Housing associations’ rent arrears are expected to peak in the next financial year due to the fall-out from the pandemic, but the overall impact on landlords’ credit profiles will be “minimal”, according to Moody’s.
In a new in-depth sector report, the ratings agency said rising unemployment is likely to mean arrears reaching between five to six per cent of income of the 41 associations it rates.
As a result, Moody’s said this is likely to mean lower income of £105m for associations at its peak in the next financial year – compared to pre-pandemic levels. However a spokesperson for the agency said the £105m was not a forecasted loss in revenue over the full 12 months and most lost income is expected to be recovered.
With uncertainty over the future of furlough scheme, which is due to end next month, the agency said it expects a 6.4 per cent jump in unemployment. The UK’s furlough scheme has already been extended three times.
“The income of social housing tenants is particularly vulnerable in this environment, given that labour-intensive sectors are likely to record the strongest job losses,” the report said.
In the UK a fifth of social housing tenants have housing costs that represent more than 40 per cent of their disposable income, it said.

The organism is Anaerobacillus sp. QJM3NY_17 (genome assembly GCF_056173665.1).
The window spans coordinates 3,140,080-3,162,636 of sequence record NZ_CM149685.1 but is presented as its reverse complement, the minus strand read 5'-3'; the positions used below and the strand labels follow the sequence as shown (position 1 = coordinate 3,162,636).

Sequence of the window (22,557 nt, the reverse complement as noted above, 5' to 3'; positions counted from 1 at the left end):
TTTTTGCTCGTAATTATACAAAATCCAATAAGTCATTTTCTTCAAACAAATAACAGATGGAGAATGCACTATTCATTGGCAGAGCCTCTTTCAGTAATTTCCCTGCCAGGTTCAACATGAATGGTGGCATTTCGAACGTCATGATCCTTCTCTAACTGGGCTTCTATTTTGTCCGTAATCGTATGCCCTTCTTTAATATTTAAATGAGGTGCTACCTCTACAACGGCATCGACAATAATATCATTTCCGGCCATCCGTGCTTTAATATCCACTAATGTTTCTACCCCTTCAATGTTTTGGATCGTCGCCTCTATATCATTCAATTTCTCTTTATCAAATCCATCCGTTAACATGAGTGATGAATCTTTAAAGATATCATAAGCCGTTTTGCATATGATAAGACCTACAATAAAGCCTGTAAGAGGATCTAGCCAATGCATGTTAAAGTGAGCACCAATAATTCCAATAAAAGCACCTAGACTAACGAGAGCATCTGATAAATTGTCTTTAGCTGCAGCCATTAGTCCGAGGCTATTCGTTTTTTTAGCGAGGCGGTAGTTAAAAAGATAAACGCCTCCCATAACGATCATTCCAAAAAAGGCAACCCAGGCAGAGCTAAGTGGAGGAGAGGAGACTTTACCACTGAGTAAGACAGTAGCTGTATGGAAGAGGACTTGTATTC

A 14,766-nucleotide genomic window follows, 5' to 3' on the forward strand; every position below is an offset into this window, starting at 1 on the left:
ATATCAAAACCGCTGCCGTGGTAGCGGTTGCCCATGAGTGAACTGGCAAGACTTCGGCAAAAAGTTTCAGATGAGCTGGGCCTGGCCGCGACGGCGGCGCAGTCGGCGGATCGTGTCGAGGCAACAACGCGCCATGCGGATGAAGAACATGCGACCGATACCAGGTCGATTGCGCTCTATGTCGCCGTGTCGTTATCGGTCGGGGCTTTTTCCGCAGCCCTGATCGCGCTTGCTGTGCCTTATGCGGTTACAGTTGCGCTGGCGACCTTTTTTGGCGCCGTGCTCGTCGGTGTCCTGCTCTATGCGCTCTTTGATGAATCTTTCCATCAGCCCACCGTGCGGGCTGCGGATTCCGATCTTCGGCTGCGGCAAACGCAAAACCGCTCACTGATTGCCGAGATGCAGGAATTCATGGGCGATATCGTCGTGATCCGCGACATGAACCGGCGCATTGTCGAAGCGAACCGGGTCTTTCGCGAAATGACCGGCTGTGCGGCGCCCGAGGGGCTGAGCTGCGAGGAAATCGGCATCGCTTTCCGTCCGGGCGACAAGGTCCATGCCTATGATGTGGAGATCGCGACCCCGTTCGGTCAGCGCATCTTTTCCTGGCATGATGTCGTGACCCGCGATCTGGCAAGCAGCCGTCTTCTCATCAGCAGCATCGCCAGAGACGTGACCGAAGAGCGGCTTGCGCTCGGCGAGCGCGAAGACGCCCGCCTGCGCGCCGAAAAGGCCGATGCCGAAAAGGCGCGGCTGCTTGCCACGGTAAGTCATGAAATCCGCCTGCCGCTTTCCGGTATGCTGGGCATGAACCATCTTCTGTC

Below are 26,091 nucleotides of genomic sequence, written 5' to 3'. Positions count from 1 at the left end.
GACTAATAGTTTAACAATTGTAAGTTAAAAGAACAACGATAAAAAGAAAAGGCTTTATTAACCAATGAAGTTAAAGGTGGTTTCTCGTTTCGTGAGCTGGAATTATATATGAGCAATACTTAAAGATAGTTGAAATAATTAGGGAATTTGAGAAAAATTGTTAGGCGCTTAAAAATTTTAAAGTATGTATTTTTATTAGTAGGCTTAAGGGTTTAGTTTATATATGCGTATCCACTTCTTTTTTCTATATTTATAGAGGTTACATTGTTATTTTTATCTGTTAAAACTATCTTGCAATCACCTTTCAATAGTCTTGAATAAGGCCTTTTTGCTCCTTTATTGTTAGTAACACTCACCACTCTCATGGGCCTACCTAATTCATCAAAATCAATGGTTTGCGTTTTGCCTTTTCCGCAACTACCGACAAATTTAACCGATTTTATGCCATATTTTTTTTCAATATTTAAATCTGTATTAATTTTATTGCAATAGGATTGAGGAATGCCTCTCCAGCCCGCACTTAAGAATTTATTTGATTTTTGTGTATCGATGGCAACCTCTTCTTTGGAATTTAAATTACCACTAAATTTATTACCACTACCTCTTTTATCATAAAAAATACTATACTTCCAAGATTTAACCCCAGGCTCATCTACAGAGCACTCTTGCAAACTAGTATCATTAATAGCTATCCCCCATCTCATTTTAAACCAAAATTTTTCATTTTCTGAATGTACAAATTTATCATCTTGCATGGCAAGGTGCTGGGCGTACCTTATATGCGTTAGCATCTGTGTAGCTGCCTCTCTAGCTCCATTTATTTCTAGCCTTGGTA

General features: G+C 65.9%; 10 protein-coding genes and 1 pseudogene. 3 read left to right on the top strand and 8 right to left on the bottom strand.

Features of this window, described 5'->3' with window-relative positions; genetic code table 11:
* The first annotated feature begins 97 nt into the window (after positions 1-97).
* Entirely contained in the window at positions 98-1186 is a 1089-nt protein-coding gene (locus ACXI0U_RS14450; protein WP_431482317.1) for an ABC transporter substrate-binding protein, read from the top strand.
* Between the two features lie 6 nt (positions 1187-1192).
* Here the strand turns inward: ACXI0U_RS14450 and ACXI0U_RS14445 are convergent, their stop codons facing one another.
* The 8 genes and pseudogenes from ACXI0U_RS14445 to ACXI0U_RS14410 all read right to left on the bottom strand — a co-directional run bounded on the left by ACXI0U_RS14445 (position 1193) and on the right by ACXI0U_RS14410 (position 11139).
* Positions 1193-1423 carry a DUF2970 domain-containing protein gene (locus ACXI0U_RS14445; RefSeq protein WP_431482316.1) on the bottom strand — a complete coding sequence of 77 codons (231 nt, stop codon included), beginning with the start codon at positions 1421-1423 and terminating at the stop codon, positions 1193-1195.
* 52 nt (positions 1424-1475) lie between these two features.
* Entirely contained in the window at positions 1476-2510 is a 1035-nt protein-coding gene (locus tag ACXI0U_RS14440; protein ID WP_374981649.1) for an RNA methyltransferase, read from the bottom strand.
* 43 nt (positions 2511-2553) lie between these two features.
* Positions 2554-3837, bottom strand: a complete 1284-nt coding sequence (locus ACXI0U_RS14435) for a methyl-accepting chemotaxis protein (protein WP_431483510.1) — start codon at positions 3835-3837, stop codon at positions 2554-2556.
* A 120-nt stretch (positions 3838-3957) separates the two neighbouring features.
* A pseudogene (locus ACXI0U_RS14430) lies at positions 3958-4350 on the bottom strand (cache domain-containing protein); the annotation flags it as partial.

Moody’s also said that the £20 a week Universal Credit top-up had been “crucial in containing a rise in arrears” for social housing providers last year.
However, media reports have suggested that chancellor Rishi Sunak will announce in this week’s Budget that the top-up payment will be extended for another six months. It is due to finish at the end of this month.
Even so, Moody’s said: “We expect the guaranteed income from permanent benefit systems… will contain the rise in arrears.”
It added: “We also expect the majority of arrears to be recovered over the medium term, with a limited increase in bad debts.”
The agency also pointed out that social rents will rise in line with inflation over the next five years which will “boost social housing income and offset higher arrears”.
Moody’s also warned of possible lower capital grants.
But it added: “Significant cuts will be politically difficult to implement given that the pandemic is likely to increase already high demand for social housing.”
On operating margins, the agency said it expected them to remain “strong” at around 25% over the next two years, helped by landlords’ inflation-linked rents and new property being built.
However, Moody’s warned that building market rent properties exposed associations to the “cyclicality of the housing market and higher cash flow volatility”.
It added: “Lockdowns and social distancing restrictions have led to construction delays and, the coronavirus-driven economic recession will negatively impact house prices.
“We expect margins on market sales to fall in 2021, compared with pre-pandemic forecasts,” it concluded.